6 Best Lighthouses on the East End

For lighthouse enthusiasts around the world, the East End of Long Island is the perfect place for spotting historic lighthouses in scenic ocean landscapes. With over 20 lighthouses rich with history to feast your eyes on, we’ve narrowed down the list to the top six must-see lighthouses of the East End..

Orient Point Lighthouse

Nicknamed the “Coffee Pot,” the Orient Point Lighthouse was built in late 1899 on the Oyster Point Reef in the ocean. In 1970, the Coast Guard announced plans to dismantle the building, but a public outcry led to the beloved lighthouse in being restored.The Coast Guard finally relinquished control of the lighthouse through a public auction in 2013. The auction winner, Randy Polumbo, was charged with preservation of this historic landmark. Though the lighthouse is not open to the public, its beauty can still be seen today from Orient Point or the ferry that runs between Orient Point and New London.

Plum Island Lighthouse

The Plum Island Lighthouse, was built in 1827 on the west end of Plum Island and was deactivated about 150 years later. It was so badly neglected that the generator house fell into the ocean in 1997. The Long Island Chapter of the US Lighthouse Society then began to save the lighthouse by placing large rocks at the bluff’s base to stop it from eroding any further. Current efforts are underway to restore the lighthouse, thought because the island is private, it is not accessible to the public.

Little Gull Island Lighthouse

The original form of the Little Gull Island Lighthouse was built in 1806 to guide mariners past a treacherous reef that caused shipwrecks. It was also one of the first navigational aids provided by the federal government. During the War of 1812, the British seized control of the island and forced the lighthouse keeper to put out the light. The current lighthouse was built in 1868, and in 2012, Fred Plumb bought the property and announced plans to restore it and make it publicly available.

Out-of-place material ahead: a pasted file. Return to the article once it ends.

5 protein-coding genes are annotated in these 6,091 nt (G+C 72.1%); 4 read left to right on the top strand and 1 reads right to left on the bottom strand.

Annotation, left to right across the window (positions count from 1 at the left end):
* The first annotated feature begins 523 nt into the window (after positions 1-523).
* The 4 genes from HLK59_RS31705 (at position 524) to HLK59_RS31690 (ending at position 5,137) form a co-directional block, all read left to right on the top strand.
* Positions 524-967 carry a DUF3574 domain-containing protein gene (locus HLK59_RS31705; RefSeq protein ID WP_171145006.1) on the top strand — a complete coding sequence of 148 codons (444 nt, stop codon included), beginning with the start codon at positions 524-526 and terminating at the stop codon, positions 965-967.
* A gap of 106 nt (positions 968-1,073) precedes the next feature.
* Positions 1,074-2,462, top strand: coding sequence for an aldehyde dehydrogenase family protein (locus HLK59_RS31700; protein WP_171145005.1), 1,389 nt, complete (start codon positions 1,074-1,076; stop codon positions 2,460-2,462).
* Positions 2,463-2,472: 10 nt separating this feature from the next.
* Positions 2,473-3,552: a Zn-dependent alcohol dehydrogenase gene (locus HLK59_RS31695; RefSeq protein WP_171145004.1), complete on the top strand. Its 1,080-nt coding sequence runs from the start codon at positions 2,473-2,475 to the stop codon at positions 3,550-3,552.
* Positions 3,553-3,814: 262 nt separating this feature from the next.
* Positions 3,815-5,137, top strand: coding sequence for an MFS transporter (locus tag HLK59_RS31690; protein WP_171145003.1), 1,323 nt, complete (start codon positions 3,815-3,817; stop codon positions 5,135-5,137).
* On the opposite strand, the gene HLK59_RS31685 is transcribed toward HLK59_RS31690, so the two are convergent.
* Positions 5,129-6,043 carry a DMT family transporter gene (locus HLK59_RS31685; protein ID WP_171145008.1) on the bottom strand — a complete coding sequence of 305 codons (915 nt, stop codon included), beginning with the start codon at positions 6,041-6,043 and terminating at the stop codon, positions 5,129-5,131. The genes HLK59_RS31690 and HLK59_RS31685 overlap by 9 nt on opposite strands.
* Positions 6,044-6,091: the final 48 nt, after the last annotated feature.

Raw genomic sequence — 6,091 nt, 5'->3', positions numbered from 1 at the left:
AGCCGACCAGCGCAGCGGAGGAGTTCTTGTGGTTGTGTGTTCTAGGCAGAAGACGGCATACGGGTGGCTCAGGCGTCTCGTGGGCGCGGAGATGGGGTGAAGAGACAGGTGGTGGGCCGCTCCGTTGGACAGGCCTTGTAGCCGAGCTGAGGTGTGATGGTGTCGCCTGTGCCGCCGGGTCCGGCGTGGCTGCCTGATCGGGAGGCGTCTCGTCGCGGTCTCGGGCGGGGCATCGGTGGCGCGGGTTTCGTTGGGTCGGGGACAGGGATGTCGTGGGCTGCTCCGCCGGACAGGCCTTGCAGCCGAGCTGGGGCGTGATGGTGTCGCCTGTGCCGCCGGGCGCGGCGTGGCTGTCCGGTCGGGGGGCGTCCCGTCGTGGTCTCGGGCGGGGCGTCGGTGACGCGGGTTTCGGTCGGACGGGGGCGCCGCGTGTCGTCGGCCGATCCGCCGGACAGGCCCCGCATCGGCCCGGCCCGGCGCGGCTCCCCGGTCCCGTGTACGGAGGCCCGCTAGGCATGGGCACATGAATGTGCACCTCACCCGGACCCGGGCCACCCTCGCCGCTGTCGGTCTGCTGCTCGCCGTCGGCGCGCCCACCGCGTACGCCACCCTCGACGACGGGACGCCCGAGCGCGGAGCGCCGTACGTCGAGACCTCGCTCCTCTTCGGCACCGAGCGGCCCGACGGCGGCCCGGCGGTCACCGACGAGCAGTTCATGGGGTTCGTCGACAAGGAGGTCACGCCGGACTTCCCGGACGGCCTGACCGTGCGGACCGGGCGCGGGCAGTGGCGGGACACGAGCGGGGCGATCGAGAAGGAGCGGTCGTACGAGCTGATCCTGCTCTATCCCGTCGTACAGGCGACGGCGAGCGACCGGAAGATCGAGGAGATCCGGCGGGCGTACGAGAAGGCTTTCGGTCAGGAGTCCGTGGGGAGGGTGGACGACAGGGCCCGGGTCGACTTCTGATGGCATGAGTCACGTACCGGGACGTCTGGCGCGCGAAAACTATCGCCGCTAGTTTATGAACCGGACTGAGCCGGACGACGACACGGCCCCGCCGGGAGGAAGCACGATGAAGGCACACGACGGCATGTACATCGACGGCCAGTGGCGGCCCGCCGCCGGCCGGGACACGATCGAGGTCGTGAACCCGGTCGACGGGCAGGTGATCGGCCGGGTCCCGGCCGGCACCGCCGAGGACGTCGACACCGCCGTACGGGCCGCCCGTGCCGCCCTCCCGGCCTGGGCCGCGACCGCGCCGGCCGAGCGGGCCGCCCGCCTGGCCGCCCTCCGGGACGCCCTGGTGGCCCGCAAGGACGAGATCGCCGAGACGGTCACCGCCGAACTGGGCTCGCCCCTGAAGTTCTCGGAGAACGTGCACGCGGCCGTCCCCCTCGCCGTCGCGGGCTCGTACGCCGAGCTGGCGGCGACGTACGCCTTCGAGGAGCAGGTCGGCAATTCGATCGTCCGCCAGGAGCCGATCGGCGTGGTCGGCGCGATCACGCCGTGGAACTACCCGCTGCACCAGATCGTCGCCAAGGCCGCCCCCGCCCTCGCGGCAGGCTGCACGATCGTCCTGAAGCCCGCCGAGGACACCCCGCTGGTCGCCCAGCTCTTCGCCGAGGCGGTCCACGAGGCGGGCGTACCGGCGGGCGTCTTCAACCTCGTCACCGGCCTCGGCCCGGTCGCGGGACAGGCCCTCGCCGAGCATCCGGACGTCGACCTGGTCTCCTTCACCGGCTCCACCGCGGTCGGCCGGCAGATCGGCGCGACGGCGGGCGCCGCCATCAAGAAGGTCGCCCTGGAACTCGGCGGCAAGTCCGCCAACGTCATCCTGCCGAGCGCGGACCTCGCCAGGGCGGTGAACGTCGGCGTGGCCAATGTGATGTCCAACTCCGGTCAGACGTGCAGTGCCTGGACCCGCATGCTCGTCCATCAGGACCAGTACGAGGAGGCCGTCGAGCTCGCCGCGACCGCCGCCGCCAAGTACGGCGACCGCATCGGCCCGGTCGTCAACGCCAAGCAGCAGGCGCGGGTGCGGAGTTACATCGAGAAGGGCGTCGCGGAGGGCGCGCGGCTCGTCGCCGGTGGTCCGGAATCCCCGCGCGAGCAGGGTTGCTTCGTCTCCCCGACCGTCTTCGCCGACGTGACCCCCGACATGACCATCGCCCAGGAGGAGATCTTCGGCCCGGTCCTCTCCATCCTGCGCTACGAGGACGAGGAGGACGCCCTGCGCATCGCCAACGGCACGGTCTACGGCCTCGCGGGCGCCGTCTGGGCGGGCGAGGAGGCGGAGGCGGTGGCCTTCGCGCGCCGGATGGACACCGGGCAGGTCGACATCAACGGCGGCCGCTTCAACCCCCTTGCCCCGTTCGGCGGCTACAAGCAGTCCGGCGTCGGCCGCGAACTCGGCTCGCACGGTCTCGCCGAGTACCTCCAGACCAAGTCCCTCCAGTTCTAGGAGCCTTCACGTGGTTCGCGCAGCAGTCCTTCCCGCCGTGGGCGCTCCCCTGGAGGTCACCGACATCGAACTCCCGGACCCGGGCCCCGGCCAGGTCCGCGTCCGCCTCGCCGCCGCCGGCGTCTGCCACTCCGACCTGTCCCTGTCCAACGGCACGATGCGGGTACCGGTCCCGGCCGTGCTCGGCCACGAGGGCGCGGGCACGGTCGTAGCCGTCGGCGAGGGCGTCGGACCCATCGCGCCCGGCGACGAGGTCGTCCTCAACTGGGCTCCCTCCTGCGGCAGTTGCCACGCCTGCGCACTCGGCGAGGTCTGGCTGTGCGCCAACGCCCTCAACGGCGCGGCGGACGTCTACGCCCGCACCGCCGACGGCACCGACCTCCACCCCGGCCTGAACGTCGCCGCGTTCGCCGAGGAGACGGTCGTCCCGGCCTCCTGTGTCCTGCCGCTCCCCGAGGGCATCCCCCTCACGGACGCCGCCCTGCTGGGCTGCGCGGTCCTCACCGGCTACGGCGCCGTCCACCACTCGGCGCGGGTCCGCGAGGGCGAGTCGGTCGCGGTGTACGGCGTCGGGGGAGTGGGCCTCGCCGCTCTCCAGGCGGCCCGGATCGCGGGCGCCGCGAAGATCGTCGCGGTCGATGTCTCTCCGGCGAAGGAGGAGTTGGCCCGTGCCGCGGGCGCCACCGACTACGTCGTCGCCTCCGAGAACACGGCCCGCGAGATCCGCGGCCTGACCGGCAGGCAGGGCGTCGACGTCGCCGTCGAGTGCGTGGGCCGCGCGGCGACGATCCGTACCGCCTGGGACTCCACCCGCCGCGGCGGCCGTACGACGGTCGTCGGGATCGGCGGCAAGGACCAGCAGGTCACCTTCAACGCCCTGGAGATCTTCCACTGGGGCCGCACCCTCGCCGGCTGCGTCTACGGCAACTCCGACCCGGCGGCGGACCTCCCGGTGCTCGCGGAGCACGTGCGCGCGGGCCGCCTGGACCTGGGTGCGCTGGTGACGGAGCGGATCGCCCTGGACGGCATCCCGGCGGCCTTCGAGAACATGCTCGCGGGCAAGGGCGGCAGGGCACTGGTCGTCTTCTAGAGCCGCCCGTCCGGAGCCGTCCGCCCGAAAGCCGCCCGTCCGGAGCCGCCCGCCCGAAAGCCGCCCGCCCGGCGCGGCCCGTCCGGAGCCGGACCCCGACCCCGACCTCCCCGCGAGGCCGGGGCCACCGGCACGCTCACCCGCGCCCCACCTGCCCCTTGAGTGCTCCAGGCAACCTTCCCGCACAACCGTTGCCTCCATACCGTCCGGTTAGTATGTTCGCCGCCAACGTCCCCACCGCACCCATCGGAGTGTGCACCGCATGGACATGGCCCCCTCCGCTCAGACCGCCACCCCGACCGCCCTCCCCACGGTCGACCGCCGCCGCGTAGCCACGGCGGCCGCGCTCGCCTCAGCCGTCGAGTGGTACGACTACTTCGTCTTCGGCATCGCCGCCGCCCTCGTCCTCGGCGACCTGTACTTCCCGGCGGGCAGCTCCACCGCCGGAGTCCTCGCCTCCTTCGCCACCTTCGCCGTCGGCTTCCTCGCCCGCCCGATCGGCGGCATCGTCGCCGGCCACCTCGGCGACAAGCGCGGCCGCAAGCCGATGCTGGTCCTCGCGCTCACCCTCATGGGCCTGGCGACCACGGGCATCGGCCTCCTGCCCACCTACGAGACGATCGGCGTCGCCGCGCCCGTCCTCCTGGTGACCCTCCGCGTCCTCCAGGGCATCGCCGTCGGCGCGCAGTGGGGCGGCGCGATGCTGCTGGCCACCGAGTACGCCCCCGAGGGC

Little Gull Island Lighthouse once helped direct ships at sea.
Little Gull Island Lighthouse once helped direct ships at sea.

Race Rock Lighthouse

An early version of the Race Rock Lighthouse was built in 1806 on Race Rock Reef. The original proved to be of little use in preventing shipwrecks, so it was torn down and replaced during the 1870s. While the current lighthouse is still in use, some people believe the building is haunted, and the lighthouse appeared on an episode of the popular television show “Ghost Hunters.”

North Dumpling Lighthouse

The North Dumpling Lighthouse was built in 1849 on Fisher’s Island Sound. During Prohibition, its isolated environment made it a popular spot for bootleggers who wanted to transfer illegal alcohol. In 1986, Dean Kamen, the inventor of the Segway and the portable dialysis machine, bought the lighthouse. He then retrofitted the building to run solely on wind and solar power.

Latimer Reed Lighthouse

The Latimer Reef Lighthouse, which was built in 1884, is one of the earlier cast-iron lighthouses in the East End area. In 2010, Scott Phillips bought it for a whopping $225,000 and began a financial services company called Latimer Light Capital in memoriam for the building.

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